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First Thing: Russian pledge to withdraw met with scepticism

Russian Military Drill, Opuk, Crimea - 15 Feb 2022. Image grab from footage by Moscow shows tanks from the units of the Western Military District are returning to their points of permanent deployment (bases) from undisclosed location near Ukraine.
Joe Biden has claimed that 150,000 Russian troops remain in a “threatening position” around Ukraine, despite Russian claims of a withdrawal. Photograph: EyePress News/Rex/Shutterstock

Good morning.

A video of a handful of screeching tanks and lumbering armoured vehicles mounting a transport train in Crimea accompanied the Russian defence ministry’s trumpeted announcement that some of the forces that have been encircling Ukraine will “head for their garrisons”, writes Dan Sabbagh.

Such evidence is clearly far too tentative to amount to anything definitive, however, and many are sceptical about the pledge to withdraw. The Nato secretary general, Jens Stoltenberg, said this morning the alliance had not seen any evidence of a Russian withdrawal.

Meanwhile, Joe Biden has claimed that 150,000 Russian troops remain in a “threatening position” around Ukraine, despite Russian claims of a withdrawal, and warned that an invasion “remains distinctly possible”.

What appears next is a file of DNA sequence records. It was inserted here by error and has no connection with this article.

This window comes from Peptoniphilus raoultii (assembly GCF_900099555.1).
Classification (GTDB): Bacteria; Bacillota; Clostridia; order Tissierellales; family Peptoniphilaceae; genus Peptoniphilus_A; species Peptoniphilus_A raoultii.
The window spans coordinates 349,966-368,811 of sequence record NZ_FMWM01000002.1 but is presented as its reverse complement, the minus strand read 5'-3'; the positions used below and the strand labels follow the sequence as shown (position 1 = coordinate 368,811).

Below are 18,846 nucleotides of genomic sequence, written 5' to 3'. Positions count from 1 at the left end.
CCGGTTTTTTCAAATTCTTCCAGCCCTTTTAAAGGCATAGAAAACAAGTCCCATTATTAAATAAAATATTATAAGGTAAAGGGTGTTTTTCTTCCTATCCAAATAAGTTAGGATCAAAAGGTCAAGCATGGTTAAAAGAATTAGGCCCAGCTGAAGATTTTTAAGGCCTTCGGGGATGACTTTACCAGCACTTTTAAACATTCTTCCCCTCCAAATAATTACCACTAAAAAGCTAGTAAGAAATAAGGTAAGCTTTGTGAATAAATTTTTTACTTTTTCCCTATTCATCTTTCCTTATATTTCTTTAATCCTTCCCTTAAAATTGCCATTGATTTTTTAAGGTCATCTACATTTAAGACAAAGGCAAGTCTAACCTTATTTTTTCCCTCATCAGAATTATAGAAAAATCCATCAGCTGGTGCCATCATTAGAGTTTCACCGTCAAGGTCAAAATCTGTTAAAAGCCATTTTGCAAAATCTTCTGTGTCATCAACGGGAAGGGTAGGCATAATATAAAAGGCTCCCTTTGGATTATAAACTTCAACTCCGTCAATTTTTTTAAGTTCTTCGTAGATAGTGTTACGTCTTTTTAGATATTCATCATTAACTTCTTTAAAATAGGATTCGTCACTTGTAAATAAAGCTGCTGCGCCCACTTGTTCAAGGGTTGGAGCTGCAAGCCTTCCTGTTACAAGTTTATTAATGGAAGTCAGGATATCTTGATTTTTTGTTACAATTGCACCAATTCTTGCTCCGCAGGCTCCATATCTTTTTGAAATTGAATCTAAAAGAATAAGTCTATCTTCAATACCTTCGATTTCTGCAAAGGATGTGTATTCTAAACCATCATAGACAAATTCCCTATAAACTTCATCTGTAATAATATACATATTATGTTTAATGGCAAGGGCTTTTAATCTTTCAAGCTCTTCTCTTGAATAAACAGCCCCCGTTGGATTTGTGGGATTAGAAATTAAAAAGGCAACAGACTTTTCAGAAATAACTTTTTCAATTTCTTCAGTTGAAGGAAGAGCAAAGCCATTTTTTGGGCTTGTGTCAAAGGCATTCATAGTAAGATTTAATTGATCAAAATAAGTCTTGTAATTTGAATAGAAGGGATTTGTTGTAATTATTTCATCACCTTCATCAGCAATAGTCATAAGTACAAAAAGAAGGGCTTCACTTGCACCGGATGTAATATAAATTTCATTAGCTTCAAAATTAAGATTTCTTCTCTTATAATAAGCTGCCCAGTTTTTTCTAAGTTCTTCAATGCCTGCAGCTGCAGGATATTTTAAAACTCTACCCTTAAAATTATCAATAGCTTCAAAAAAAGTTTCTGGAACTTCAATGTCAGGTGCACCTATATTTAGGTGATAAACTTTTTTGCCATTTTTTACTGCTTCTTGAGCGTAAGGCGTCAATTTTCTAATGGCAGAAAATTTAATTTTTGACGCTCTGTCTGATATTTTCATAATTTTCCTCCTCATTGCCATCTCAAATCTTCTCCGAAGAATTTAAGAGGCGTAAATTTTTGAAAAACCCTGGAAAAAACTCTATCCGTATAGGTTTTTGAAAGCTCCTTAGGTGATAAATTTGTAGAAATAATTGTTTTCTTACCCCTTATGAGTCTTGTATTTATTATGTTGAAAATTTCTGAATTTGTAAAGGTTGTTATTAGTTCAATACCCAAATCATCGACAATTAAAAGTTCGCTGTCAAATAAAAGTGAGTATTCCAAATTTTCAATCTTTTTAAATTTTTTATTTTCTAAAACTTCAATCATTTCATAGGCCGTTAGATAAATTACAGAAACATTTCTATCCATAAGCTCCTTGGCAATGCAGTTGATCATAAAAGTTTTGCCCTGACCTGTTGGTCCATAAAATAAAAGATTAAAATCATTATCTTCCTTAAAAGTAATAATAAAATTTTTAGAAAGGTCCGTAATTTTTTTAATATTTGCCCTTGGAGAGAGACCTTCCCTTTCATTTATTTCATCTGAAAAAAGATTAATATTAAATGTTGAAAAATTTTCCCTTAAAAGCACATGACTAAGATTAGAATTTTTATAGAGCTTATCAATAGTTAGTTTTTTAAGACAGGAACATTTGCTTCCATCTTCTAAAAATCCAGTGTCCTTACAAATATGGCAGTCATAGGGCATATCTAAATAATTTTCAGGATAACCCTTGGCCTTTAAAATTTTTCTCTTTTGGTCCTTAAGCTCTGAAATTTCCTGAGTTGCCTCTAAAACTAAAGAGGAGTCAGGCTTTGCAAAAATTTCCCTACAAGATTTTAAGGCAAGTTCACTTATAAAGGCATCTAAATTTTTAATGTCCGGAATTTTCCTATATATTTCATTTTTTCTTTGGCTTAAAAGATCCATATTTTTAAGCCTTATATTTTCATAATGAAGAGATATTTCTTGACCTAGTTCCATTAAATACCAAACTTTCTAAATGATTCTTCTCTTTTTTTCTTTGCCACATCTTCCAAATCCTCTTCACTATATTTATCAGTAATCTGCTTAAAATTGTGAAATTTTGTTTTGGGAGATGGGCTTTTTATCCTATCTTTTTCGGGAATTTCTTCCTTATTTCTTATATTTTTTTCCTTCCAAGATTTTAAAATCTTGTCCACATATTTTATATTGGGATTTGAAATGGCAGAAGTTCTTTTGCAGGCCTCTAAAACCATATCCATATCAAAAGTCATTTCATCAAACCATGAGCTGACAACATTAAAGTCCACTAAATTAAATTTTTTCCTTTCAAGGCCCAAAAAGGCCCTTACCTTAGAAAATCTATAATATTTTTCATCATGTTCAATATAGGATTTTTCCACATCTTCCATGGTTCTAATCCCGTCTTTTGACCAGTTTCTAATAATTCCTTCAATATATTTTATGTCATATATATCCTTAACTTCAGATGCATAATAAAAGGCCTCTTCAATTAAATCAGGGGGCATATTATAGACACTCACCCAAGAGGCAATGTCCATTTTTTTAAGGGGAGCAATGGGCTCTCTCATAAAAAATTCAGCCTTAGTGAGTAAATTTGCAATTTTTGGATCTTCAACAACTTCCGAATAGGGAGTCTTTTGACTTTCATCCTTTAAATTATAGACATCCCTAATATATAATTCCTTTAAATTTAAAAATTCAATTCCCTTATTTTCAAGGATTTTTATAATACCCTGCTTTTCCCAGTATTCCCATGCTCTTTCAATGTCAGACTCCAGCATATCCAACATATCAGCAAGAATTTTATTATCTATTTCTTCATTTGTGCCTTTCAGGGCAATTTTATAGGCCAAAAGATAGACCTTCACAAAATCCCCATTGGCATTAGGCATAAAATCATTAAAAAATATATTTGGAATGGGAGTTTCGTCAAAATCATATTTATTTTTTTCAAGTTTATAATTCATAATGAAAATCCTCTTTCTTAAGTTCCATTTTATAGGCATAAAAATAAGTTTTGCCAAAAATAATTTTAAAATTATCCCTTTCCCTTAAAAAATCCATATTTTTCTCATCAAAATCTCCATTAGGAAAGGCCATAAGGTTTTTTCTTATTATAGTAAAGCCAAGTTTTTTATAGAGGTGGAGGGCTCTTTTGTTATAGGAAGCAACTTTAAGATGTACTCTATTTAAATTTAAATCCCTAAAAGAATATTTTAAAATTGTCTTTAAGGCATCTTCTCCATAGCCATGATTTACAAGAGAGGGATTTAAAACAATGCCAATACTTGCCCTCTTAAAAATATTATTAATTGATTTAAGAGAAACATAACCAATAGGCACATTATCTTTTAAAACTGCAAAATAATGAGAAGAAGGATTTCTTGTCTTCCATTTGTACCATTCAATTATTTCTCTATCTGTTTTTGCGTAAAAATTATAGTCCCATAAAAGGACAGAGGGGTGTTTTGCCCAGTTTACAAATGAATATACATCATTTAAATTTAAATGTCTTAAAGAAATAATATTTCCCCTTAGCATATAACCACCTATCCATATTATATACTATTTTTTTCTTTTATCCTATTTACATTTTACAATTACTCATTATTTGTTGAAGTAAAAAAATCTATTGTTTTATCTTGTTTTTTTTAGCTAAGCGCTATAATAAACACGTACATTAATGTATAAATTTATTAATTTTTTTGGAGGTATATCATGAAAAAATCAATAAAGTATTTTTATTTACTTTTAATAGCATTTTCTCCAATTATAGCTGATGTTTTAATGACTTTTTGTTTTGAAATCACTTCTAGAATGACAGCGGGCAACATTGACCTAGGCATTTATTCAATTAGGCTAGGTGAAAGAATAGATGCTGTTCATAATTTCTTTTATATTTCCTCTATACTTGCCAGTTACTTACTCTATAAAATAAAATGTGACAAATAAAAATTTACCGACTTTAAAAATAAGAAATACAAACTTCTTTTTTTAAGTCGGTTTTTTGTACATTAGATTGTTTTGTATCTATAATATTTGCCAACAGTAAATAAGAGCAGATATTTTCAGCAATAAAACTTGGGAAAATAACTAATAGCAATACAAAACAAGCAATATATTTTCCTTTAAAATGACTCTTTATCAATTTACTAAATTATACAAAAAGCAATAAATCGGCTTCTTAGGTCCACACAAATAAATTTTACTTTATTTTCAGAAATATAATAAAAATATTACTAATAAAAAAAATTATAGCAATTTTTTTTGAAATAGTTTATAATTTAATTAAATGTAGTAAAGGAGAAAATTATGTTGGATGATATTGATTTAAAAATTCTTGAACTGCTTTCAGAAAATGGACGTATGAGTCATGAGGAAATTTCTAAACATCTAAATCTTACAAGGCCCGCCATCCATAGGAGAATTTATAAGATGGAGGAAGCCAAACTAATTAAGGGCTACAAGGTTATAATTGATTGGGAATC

On Wednesday morning, Stoltenberg said Russia was building up its military forces on Ukraine’s border with more troops on their way, contradicting Moscow’s claims of a drawdown.

  • What else did Biden say in his speech on Ukraine? Biden addressed the American people directly, telling them he was not going to “pretend this will be painless” and that they would feel it at the petrol pump.

  • What’s happening today? Nato defence ministers are meeting in Brussels today. The US defence secretary, Lloyd Austin, will join Stoltenberg and others to consider next steps amid tensions in eastern Europe.

Prince Andrew’s ‘arrogance’ prevented earlier settlement, lawyers say

Prince Andrew in September 2019.
Prince Andrew in September 2019. Photograph: John Thys/AFP/Getty Images

US attorneys representing victims of Jeffrey Epstein have hailed Tuesday’s settlement between Prince Andrew and Virginia Giuffre as a “victory” for survivors, with one claiming the royal’s “arrogance” stood in the way of settling sooner.

Giuffre filed a civil lawsuit against the Duke of York in New York last year, accusing the prince of sexually abusing her when she was 17. The move represents a remarkable turnaround for the duke, who has always denied having a sexual relationship with Giuffre and had vowed to clear his name in court.

“It’s another banner day for the survivors,” Robert Lewis, a New York-based lawyer for Sarah Ransome, who was abused at the age of 22 and settled a lawsuit with Epstein and Ghislaine Maxwell in 2018, told the Guardian.